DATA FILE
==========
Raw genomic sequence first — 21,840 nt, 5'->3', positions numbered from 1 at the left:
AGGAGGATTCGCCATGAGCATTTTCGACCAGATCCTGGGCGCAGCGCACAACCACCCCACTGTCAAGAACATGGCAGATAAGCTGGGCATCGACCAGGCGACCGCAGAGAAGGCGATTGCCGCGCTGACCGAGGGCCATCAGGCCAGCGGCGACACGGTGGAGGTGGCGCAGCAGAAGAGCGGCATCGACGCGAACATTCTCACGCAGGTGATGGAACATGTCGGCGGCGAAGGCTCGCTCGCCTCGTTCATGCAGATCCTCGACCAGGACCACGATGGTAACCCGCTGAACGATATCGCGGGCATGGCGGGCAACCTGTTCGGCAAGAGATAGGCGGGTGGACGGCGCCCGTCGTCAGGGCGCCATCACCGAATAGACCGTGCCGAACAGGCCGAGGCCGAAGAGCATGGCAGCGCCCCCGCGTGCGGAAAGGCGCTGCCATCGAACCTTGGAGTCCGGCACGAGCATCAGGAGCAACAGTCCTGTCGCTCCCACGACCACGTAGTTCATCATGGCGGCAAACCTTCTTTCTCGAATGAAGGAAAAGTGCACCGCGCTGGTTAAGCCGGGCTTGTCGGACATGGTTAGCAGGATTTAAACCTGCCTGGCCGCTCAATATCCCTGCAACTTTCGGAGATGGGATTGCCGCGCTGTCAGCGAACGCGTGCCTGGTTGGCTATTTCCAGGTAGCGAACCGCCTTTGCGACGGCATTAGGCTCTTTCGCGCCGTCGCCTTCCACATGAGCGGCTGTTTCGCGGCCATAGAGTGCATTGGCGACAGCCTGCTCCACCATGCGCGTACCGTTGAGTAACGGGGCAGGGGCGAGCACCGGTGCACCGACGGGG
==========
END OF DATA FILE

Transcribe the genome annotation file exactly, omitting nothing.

Raw genomic sequence first — 21,840 nt, 5'->3', positions numbered from 1 at the left:
AGGAGGATTCGCCATGAGCATTTTCGACCAGATCCTGGGCGCAGCGCACAACCACCCCACTGTCAAGAACATGGCAGATAAGCTGGGCATCGACCAGGCGACCGCAGAGAAGGCGATTGCCGCGCTGACCGAGGGCCATCAGGCCAGCGGCGACACGGTGGAGGTGGCGCAGCAGAAGAGCGGCATCGACGCGAACATTCTCACGCAGGTGATGGAACATGTCGGCGGCGAAGGCTCGCTCGCCTCGTTCATGCAGATCCTCGACCAGGACCACGATGGTAACCCGCTGAACGATATCGCGGGCATGGCGGGCAACCTGTTCGGCAAGAGATAGGCGGGTGGACGGCGCCCGTCGTCAGGGCGCCATCACCGAATAGACCGTGCCGAACAGGCCGAGGCCGAAGAGCATGGCAGCGCCCCCGCGTGCGGAAAGGCGCTGCCATCGAACCTTGGAGTCCGGCACGAGCATCAGGAGCAACAGTCCTGTCGCTCCCACGACCACGTAGTTCATCATGGCGGCAAACCTTCTTTCTCGAATGAAGGAAAAGTGCACCGCGCTGGTTAAGCCGGGCTTGTCGGACATGGTTAGCAGGATTTAAACCTGCCTGGCCGCTCAATATCCCTGCAACTTTCGGAGATGGGATTGCCGCGCTGTCAGCGAACGCGTGCCTGGTTGGCTATTTCCAGGTAGCGAACCGCCTTTGCGACGGCATTAGGCTCTTTCGCGCCGTCGCCTTCCACATGAGCGGCTGTTTCGCGGCCATAGAGTGCATTGGCGACAGCCTGCTCCACCATGCGCGTACCGTTGAGTAACGGGGCAGGGGCGAGCACCGGTGCACCGACGGGG